Snoring is a leading cause of sleepless nights for many people, especially bedmates of those who suffer from snoring. As a result, an increase in sleep studies and the causes and remedies of snoring has been underway for a number of years. Numerous snoring devices, or rather devices and aids that purport to stop snoring, have been made public in recent years, ranging from nose strips to throat sprays to dental implants and surgery.
The thing to understand about snoring is that while the act of snoring itself is universal, the underlying causes and related issues can vary from person to person. Snoring is caused by the vibration of relaxed or collapsed soft tissue in the airways at the back of the throat. If nasal passages become blocked, people sleeping breathe through their mouth. Some people actually stop breathing for brief periods of time, a condition known as sleep apnea.
Though there are many snoring devices available, many of them do not produce results for a vast number of snorers. For instance, nasal strips and throat sprays are examples of snoring aids. Nasal strips are placed on the outside of the nose and are supposed to provide lift and support that keeps the nasal passages open wider, resulting in easier breathing through the nose. Throat sprays marketed as anti-snoring aids are supposed to lubricate the throat and soft tissue in it to reduce vibrations. For heavy snorers, these aids do not have a very highly reported success rate.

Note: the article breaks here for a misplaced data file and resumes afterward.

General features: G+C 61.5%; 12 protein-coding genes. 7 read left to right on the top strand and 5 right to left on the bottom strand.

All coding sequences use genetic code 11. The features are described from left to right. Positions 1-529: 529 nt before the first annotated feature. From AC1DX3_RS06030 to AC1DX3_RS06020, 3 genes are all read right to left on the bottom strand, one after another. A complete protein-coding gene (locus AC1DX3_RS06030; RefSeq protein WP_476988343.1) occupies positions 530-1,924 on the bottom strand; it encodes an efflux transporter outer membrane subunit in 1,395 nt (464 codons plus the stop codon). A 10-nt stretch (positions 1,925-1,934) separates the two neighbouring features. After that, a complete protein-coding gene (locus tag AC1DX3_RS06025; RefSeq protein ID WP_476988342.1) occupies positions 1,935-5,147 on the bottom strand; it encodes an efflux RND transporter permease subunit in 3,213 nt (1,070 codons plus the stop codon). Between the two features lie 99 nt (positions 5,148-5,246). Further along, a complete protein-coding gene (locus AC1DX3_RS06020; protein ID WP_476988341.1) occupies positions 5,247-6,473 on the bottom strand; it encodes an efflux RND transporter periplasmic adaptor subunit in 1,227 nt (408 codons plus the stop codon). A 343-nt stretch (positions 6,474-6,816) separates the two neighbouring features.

Other snoring devices are a bit more complex and come in the form of mandible extenders, or simply put, mouth pieces that reposition the upper jaw and cause the tongue to fall naturally in place rather than back against the airway. In some cases, these devices are custom made by dentists or doctors, but there are a few manufacturers that are making self-adjusting mouth pieces for over-the-counter sales. While evidence that self-adjusting varieties actually work would be difficult to attain, it stands to reason that a custom fit may be more successful, though more expensive.
Another type of snoring device, known as CPAP (Continuous Positive Airway Pressure), is a type of breathing machine that a doctor prescribes to effectively combat sleep apnea. A CPAP machine requires specific settings and adjustments, which are based on results of a medically conducted sleep study, and therefore requires the assistance of a doctor to obtain. However, not all snorers have sleep apnea or are candidates for these this type of equipment.
Some snorers also seek the assistance of a surgical implant, which provides support to collapsed soft tissue. An ENT (ear, nose, and throat specialist) is a physician who specializes in the ears, nose, and throat and many are performing the implant procedure in their offices. Again, certain people may not be a candidate for these types of snoring devices, so talk to you doctor.
In the end, because there are so many different types of snoring devices available, people become confused about their options. People who are genuinely suffering the effects of long-term sleep loss because of snoring should talk to their doctor about methods to reduce or eliminate snoring.